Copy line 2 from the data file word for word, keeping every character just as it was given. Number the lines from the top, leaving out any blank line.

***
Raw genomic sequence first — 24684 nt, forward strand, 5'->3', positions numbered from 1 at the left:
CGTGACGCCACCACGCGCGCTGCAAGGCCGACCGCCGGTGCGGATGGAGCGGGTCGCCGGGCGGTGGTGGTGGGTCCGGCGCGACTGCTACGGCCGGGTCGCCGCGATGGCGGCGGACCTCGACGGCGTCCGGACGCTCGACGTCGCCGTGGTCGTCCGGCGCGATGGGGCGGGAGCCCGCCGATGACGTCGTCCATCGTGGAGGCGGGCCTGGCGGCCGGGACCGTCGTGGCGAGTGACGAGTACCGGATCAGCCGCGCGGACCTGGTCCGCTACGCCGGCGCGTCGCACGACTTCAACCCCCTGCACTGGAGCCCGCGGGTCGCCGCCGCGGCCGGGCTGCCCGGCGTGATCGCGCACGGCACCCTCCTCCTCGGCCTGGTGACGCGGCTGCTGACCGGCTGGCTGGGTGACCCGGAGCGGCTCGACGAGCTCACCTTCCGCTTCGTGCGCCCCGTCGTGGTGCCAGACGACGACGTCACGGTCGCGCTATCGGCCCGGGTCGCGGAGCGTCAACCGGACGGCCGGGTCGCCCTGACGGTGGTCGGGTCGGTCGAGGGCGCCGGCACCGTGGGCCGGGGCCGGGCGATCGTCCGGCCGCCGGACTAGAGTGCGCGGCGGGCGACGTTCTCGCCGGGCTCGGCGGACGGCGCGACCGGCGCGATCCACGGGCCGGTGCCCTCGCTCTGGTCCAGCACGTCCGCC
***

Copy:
CGTGACGCCACCACGCGCGCTGCAAGGCCGACCGCCGGTGCGGATGGAGCGGGTCGCCGGGCGGTGGTGGTGGGTCCGGCGCGACTGCTACGGCCGGGTCGCCGCGATGGCGGCGGACCTCGACGGCGTCCGGACGCTCGACGTCGCCGTGGTCGTCCGGCGCGATGGGGCGGGAGCCCGCCGATGACGTCGTCCATCGTGGAGGCGGGCCTGGCGGCCGGGACCGTCGTGGCGAGTGACGAGTACCGGATCAGCCGCGCGGACCTGGTCCGCTACGCCGGCGCGTCGCACGACTTCAACCCCCTGCACTGGAGCCCGCGGGTCGCCGCCGCGGCCGGGCTGCCCGGCGTGATCGCGCACGGCACCCTCCTCCTCGGCCTGGTGACGCGGCTGCTGACCGGCTGGCTGGGTGACCCGGAGCGGCTCGACGAGCTCACCTTCCGCTTCGTGCGCCCCGTCGTGGTGCCAGACGACGACGTCACGGTCGCGCTATCGGCCCGGGTCGCGGAGCGTCAACCGGACGGCCGGGTCGCCCTGACGGTGGTCGGGTCGGTCGAGGGCGCCGGCACCGTGGGCCGGGGCCGGGCGATCGTCCGGCCGCCGGACTAGAGTGCGCGGCGGGCGACGTTCTCGCCGGGCTCGGCGGACGGCGCGACCGGCGCGATCCACGGGCCGGTGCCCTCGCTCTGGTCCAGCACGTCCGCC